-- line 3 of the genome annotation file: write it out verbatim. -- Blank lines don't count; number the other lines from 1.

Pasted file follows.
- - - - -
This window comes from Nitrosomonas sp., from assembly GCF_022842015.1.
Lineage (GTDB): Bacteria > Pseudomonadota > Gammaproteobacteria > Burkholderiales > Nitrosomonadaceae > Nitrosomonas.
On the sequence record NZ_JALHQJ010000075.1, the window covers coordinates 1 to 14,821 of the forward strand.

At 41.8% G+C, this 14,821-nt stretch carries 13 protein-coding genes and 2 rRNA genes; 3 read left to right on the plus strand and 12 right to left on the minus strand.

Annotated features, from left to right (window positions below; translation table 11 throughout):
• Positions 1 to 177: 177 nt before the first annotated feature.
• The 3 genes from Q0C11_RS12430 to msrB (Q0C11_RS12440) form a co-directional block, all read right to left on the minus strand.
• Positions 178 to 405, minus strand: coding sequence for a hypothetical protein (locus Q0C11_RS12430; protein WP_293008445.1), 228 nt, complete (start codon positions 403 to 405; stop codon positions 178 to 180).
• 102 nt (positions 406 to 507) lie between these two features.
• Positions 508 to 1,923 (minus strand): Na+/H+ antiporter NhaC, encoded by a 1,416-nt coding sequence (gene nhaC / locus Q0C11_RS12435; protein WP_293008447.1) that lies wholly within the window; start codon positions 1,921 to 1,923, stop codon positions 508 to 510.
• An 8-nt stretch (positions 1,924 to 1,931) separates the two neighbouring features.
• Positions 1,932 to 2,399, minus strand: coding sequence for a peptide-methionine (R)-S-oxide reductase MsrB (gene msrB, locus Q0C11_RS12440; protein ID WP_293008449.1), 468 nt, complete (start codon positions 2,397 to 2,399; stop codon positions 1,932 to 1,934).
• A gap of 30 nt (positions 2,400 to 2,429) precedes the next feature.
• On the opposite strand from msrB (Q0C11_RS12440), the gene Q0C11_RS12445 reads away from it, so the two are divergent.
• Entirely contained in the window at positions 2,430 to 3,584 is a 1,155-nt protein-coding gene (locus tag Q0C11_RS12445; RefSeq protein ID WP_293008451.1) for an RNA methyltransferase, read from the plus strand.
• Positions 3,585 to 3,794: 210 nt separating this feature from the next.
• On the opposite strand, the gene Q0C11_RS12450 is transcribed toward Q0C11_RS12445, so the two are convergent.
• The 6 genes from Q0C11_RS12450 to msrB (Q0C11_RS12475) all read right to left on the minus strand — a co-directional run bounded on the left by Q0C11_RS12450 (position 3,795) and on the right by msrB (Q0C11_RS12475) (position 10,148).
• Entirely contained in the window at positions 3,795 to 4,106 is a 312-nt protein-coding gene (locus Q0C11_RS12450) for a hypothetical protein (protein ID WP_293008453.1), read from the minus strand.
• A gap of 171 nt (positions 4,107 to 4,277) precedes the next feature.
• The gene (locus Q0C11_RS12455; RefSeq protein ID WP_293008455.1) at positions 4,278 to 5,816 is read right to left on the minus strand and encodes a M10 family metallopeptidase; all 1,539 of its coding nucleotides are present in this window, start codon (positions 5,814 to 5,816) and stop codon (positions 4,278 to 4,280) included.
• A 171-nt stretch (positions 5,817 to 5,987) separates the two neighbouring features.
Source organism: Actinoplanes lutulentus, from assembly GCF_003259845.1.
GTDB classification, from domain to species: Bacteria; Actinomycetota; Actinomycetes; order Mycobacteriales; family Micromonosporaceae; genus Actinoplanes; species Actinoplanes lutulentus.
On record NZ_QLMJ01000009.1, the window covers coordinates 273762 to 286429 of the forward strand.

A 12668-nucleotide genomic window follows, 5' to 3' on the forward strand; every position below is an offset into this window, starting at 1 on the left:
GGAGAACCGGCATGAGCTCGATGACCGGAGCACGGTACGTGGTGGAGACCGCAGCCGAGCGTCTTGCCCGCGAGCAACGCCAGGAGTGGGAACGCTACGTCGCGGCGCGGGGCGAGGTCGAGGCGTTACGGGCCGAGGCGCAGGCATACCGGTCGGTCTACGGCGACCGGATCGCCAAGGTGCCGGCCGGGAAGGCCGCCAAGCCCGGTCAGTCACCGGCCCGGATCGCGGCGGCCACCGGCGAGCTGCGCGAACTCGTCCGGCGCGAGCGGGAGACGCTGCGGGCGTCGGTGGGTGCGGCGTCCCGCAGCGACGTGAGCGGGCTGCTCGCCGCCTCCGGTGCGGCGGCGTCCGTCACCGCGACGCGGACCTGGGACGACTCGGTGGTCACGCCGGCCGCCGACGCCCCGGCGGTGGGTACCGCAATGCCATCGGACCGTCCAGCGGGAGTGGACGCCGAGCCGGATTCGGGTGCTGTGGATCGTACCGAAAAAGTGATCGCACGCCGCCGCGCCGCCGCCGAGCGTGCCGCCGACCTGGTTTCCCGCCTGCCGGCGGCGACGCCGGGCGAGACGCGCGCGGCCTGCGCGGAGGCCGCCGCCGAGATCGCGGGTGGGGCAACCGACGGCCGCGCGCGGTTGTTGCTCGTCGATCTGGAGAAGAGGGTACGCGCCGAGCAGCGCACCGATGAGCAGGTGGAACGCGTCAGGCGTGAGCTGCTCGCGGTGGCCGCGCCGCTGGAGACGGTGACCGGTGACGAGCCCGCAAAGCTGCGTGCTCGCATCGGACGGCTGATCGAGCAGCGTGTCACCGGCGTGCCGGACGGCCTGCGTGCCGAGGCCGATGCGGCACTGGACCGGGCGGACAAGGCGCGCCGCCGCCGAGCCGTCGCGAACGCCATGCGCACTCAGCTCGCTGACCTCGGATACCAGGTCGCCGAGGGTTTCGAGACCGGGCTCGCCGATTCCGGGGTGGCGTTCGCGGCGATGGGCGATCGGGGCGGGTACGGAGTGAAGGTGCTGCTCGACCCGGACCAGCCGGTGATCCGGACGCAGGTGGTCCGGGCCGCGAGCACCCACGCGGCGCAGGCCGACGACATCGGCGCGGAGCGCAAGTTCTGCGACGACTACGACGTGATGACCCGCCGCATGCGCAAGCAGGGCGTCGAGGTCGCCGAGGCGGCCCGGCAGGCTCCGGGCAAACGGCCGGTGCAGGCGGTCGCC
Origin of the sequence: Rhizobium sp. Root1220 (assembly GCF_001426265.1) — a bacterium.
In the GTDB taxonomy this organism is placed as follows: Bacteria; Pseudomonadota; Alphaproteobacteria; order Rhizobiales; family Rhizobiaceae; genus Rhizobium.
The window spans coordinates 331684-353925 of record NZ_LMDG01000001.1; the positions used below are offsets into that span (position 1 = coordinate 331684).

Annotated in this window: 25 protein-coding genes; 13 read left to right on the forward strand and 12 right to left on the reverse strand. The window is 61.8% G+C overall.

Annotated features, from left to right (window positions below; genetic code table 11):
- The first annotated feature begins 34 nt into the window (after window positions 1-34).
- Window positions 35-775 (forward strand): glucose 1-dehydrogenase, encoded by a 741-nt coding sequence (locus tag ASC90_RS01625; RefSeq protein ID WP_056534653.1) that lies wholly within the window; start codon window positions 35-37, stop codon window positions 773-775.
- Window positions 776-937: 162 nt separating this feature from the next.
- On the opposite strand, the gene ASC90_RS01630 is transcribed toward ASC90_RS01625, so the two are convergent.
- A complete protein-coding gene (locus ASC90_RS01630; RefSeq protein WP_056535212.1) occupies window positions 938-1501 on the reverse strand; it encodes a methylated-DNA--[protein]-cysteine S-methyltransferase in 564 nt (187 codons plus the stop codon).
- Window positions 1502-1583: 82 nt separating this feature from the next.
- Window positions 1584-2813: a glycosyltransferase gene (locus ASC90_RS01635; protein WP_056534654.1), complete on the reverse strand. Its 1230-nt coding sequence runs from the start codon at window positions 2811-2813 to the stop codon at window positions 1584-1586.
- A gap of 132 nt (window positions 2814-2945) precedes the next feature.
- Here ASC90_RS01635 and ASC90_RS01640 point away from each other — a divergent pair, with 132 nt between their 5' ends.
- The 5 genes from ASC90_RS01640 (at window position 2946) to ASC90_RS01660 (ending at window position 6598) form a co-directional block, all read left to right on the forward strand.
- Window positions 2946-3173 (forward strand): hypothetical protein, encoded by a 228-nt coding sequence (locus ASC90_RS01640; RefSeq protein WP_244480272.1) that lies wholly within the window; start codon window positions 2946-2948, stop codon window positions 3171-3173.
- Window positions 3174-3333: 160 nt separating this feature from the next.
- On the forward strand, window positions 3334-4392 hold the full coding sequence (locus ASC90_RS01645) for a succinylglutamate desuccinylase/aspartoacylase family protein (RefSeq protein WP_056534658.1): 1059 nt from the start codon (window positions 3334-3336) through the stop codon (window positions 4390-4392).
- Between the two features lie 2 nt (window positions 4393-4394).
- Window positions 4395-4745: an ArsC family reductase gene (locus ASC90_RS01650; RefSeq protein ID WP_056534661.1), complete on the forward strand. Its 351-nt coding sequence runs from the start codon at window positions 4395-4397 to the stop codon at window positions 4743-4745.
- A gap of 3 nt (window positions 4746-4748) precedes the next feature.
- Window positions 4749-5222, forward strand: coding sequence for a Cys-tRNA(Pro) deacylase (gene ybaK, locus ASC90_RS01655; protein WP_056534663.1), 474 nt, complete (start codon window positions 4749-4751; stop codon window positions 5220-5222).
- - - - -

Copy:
On the sequence record NZ_JALHQJ010000075.1, the window covers coordinates 1 to 14,821 of the forward strand.